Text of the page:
Odd-even rule for vehicles enforced in Valley and other districts with more than 200 active casesThe Ministry of Home Affairs also bars gatherings at hotels and restaurants, and public and vehicular movements from 9pm to 5am.
The government has once again decided to restrict public and vehicular movements, starting from Thursday, following a sharp increase in Covid-19 infections across the country.
The Home Ministry, on Wednesday evening, came up with several measures to contain the spread of the coronavirus.
As per the latest decision, the odd-even rule has been enforced for public and private vehicles plying inside Kathmandu Valley and other districts with more than 200 active cases, according to Umakanta Adhikari, deputy spokesperson for the Home Ministry.
The ministry has also barred vehicular and public movements from 9pm to 5am.
“The rules apply to all three districts of Kathmandu Valley and districts having more than 200 active cases,” said Adhikari. “Except for essential service vehicles, all other vehicles should follow the odd-even rule.”
The government lifted the four-month-long lockdown on July 21. Since then, Covid-19 cases have been soaring in Kathmandu Valley.
On Wednesday, when two more Covid-19-related deaths and 381 new cases were reported, the toll reached 60 and total cases 21,390. With 57 new infections, Kathmandu currently has 482 active Covid-19 cases.
The Home Ministry has also decided to strictly enforce the rule of not allowing passenger vehicles to enter Kathmandu Valley between 7 pm and 7 am.
“Since the lockdown was lifted, there was an increase in vehicular movement and economic activities picked up pace, which led to the rise in Covid-19 cases, mainly in the urban areas,” said Adhikari.
“The rapid increase in virus cases in Kathmandu Valley and other cities has been attributed to the increased public movement. So the government has come up with this new decision.”
The Home Ministry has asked District Covid-19 Crisis Management Centres to take decisions to immediately seal the areas if there is an increase in cases. According to Adhikari, cross-border public movement will also be strictly prohibited.
The ministry has barred all kinds of public gatherings—parties, seminars, feasts and other social gatherings at hotels and restaurants.
According to a statement, the health protocols enforced by the Health Ministry and security protocols of the Home Ministry will be strictly enforced.Individuals and operators of organisations will be penalised if found not wearing masks and flouting other health protocols.
Frequently asked questions about the coronavirus outbreak
UPDATED as of September 22, 2020
What is Covid-19?
Covid-19, short for coronavirus disease, is an illness caused by the coronavirus SARS-CoV-2, short for severe acute respiratory syndrome coronavirus 2. Common symptoms of the disease include fever, dry cough, fatigue, shortness of breath and breathing difficulties. In severe cases, the infection can cause pneumonia, severe acute respiratory syndrome, kidney failure and even death.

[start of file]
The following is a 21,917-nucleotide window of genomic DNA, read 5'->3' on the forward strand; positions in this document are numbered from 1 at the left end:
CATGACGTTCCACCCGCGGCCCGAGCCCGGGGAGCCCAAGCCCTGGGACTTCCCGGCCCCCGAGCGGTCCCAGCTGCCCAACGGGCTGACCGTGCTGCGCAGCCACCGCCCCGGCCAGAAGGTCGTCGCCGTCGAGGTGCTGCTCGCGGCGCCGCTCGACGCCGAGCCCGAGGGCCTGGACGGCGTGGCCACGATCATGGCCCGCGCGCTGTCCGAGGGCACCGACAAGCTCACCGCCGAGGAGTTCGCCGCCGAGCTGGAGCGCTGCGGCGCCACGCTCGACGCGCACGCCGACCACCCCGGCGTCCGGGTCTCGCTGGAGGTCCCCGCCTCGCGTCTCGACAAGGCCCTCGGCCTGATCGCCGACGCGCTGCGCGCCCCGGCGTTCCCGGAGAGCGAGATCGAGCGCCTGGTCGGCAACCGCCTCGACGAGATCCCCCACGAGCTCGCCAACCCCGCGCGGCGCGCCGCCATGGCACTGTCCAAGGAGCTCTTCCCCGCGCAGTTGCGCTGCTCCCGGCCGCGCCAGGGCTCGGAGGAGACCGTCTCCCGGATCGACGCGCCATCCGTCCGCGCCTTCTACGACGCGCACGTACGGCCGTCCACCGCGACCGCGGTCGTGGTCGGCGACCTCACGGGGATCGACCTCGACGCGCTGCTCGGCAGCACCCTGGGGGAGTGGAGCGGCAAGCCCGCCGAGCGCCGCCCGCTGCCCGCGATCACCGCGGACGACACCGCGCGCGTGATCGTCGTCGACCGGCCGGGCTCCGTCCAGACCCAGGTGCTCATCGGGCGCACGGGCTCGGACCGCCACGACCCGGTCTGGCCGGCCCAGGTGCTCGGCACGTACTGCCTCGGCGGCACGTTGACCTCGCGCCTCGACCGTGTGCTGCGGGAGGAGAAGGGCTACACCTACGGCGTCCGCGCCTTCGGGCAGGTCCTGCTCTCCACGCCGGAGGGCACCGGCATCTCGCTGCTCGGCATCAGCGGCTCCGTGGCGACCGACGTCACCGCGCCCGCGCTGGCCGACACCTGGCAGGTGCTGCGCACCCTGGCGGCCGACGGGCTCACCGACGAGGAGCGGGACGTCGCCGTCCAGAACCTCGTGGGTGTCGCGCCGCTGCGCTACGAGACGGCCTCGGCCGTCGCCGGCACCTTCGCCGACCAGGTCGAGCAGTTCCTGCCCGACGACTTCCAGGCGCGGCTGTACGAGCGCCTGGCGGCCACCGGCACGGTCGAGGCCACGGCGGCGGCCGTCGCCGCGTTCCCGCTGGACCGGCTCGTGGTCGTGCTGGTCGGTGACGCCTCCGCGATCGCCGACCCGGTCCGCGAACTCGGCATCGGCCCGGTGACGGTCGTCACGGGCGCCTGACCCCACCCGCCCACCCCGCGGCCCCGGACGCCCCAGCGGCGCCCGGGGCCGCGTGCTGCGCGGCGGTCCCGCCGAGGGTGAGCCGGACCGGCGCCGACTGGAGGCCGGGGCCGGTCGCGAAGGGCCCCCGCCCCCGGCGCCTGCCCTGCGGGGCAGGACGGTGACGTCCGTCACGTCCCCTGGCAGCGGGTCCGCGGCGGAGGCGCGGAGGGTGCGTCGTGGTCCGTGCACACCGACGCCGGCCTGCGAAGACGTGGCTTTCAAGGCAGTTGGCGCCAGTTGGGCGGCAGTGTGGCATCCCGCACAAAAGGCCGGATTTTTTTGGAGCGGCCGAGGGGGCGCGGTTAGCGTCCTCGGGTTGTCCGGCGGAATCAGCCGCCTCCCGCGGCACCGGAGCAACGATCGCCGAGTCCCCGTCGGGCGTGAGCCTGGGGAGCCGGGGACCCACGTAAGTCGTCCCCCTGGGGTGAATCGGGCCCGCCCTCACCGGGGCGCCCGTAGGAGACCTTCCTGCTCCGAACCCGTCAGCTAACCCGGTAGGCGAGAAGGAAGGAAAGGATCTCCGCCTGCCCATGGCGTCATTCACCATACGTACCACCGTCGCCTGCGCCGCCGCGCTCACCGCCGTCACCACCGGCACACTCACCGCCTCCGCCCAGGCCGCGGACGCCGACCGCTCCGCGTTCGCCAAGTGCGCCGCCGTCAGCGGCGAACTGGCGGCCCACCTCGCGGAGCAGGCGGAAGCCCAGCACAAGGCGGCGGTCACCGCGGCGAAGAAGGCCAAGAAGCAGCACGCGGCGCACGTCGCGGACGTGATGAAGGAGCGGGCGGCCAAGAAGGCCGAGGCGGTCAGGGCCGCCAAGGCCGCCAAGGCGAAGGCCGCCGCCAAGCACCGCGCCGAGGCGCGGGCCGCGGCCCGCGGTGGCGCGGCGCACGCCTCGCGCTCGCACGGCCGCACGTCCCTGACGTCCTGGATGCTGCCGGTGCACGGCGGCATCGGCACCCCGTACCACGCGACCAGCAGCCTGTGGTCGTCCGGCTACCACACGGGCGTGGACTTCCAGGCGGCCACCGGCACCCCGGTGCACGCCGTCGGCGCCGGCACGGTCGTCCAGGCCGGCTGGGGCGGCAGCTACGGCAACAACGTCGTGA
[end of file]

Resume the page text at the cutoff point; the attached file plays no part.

How contagious is Covid-19?
Covid-19 can spread easily from person to person, especially in enclosed spaces. The virus can travel through the air in respiratory droplets produced when a sick person breathes, talks, coughs or sneezes. As the virus can also survive on plastic and steel surfaces for up to 72 hours and on cardboard for up to 24 hours, any contact with such surfaces can also spread the virus. Symptoms take between two to 14 days to appear, during which time the carrier is believed to be contagious.
Where did the virus come from?
The virus was first identified in Wuhan, China in late December. The coronavirus is a large family of viruses that is responsible for everything from the common cold to Middle East Respiratory Syndrome (MERS) and Severe Acute Respiratory Syndrome (SARS). After an initial outbreak in Wuhan that spread across Hubei province, eventually infecting over 80,000 and killing more than 3,000, new infection rates in mainland China have dropped. However, the disease has since spread across the world at an alarming rate.
What is the current status of Covid-19?
The World Health Organisation has called the ongoing outbreak a “pandemic” and urged countries across the world to take precautionary measures. Covid-19 has spread to 213 countries and territories around the world and infected more than 31,405,983 people with 967,505 deaths and 22,990,260 recoveries. In South Asia, India has reported the highest number of infections at 5,557,573 with 88,943 deaths. While Pakistan has reported 306,304 confirmed cases with 6,420 deaths. Nepal has so far reported 65,276 cases with 427 deaths.
How dangerous is the disease?
The mortality rate for Covid-19 is estimated to be 3.6 percent, but new studies have put the rate slightly higher at 5.7 percent. Although Covid-19 is not too dangerous to young healthy people, older individuals and those with immune-compromised systems are at greater risk of death. People with chronic medical conditions like heart disease, diabetes and lung disease, or those who’ve recently undergone serious medical procedures, are also at risk.
How do I keep myself safe?
The WHO advises that the most important thing you can do is wash your hands frequently with soap and water for at least 20 seconds or use hand sanitizers with at least 60 percent alcohol content. Avoid touching your eyes, nose and mouth with unclean hands. Clean and disinfect frequently used surfaces like your computers and phones. Avoid large crowds of people. Seek medical attention if symptoms persist for longer than a few days.
Is it time to panic?
No. The government has imposed a lockdown to limit the spread of the virus. There is no need to begin stockpiling food, cooking gas or hand sanitizers. However, it is always prudent to take sensible precautions like the ones identified above.